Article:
The following days consisted of lots of driving and lots of rain. By lots of rain I mean more rain than any of you have ever seen, actually more rain than Nicaragua has ever seen. We caught the tail end of 50 straight days of hard down pours… lots of flooding. As we pulled into La Libertad, the rain was dumping, and the streets were beginning to flood. We camped above what had been a stream and was now a full blown river gushing garbage from upriver into the ocean. We were anxious to load up, and get out of town, but the truck would not start again..
In search of dry land we headed to the biggest mall in Central America, located in San Salvador, El Salvador. With the car parked out of the rain we headed into the movie theater. Matinee, student tickets were $2.75, and we were going to get our moneyâ€™s worth. The first movie we saw was entertaining but a bit contrived, so we headed straight for the bathroom to wait out the security guard. With the coast clear we slid into a really fun comedy. That wasnâ€™t so hard. On the way into our third movie people were getting suspicious of the four white guys with mushaches over a head taller than everyone else in the mall. Sean got picked up by the security guard on the way in. He told them things were different in the US, demanded to speak with the management, and ended up watching a great psychological thriller with us five minutes later. With our cover blown, we didnâ€™t hesitate to try sneaking into a fourth movie, but they werenâ€™t going for it. We each paid $3.25 for the evening show, leaving satisfied with the action/comedy.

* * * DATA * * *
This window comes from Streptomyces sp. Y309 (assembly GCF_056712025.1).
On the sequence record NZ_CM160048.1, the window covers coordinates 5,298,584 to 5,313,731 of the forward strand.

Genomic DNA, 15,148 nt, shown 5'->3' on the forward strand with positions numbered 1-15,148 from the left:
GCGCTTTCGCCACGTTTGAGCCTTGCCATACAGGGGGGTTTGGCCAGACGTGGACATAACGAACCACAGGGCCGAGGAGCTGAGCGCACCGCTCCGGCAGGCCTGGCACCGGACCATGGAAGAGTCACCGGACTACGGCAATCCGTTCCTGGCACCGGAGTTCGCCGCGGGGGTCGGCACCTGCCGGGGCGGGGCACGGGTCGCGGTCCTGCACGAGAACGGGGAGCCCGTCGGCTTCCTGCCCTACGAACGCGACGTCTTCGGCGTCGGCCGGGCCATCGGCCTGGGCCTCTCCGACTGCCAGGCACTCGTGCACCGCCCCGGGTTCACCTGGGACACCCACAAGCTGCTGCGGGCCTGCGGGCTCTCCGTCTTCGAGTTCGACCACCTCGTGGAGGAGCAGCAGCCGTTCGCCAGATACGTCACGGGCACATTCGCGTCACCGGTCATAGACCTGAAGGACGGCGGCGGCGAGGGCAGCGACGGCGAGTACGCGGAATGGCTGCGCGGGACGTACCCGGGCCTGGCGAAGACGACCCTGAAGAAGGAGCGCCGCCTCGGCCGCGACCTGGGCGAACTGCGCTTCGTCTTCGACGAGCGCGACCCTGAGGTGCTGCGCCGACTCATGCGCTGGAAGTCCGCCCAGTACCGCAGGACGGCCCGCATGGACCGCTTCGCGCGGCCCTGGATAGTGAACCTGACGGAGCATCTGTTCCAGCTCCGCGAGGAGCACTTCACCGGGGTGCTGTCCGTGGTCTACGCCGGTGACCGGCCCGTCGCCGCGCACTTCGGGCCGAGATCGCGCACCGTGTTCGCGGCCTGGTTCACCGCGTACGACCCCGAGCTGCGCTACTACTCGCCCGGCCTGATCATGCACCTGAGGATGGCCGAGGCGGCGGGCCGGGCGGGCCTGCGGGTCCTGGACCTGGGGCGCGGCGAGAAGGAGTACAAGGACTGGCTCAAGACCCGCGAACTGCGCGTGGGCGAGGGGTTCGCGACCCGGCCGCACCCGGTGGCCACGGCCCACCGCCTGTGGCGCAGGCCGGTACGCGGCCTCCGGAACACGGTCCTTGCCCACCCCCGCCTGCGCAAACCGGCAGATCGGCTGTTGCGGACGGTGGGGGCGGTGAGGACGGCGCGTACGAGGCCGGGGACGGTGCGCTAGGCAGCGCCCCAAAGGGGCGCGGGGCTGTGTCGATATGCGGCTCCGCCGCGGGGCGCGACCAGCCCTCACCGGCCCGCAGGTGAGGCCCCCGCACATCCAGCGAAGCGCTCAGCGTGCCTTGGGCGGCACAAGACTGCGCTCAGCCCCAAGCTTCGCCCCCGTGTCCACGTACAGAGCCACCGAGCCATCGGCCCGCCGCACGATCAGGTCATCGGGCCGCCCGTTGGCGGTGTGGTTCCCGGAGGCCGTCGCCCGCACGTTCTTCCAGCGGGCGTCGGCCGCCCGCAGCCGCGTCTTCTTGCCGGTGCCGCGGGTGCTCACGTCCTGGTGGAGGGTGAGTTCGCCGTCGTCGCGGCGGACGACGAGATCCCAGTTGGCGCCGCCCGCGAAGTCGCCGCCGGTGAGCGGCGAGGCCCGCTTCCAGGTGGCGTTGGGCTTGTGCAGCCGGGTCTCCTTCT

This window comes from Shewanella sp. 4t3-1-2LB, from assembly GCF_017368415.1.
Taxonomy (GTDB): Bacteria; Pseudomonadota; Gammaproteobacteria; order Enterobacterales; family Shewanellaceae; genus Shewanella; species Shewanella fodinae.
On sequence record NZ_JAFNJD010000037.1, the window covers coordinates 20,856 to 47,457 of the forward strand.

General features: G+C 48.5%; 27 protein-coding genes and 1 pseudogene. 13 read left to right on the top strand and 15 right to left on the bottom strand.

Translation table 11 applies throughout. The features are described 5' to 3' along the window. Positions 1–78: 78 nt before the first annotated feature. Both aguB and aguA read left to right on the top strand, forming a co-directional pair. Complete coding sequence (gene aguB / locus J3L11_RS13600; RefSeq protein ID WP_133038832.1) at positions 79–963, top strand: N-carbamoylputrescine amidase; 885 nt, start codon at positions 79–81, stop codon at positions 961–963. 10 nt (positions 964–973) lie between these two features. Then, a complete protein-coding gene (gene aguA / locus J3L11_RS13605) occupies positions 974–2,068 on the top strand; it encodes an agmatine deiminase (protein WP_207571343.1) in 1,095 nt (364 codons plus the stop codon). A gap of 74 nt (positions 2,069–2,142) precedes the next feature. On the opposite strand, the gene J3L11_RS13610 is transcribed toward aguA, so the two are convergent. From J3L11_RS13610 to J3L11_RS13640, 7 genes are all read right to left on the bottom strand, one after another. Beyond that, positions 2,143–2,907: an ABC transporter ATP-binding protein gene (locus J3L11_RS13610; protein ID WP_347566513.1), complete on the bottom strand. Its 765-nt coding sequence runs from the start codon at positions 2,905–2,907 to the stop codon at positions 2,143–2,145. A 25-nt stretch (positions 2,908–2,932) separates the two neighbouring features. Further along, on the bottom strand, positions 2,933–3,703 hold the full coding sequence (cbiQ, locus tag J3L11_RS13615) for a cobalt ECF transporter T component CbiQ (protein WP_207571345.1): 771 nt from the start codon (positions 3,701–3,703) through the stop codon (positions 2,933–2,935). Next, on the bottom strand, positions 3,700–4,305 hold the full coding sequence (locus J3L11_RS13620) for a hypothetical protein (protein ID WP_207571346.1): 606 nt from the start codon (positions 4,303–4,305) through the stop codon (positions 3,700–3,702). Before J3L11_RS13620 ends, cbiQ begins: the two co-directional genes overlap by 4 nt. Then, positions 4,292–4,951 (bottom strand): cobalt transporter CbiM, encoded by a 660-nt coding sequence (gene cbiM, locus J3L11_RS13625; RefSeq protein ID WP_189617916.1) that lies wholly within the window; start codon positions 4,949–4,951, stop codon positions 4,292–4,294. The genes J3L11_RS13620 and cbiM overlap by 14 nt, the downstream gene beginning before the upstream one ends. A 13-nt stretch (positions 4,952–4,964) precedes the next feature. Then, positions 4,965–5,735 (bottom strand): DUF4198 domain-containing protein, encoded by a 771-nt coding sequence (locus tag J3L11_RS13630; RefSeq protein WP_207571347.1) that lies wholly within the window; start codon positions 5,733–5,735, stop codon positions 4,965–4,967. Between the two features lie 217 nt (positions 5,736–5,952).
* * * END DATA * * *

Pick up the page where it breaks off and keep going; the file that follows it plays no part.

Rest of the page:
The next day the rain subsided, and we went back to the beach. El Zonte, where we parked on the street next a really nice restaurant, run by a guy from Spain. The next few days consisted of good food, bad waves, and lots of drying out, as everything we had inside the truck and camper had become soaked over the previous few days of down pour. After a few days of rest and relaxation in El Zonte, we were off for Honduras. We got a late start but were not worried about the drive, because someone had told Eric that the roads in Honduras were smooth and clean. Well who ever that was, all of us at Feral Green, especially me, would like to say you are an ASSHOLE! Seriously the roads were some of the worst we have encountered so far. I was driving, Bill was sitting shotgun, and we were both pressed to the window, trying to navigate the shitty shitty bomb-scarred roads with our less than efficient head lights. Again to the mystery person, You are an Ass… the roads were hell, and we tried to drive them at night you ASS!!!!!!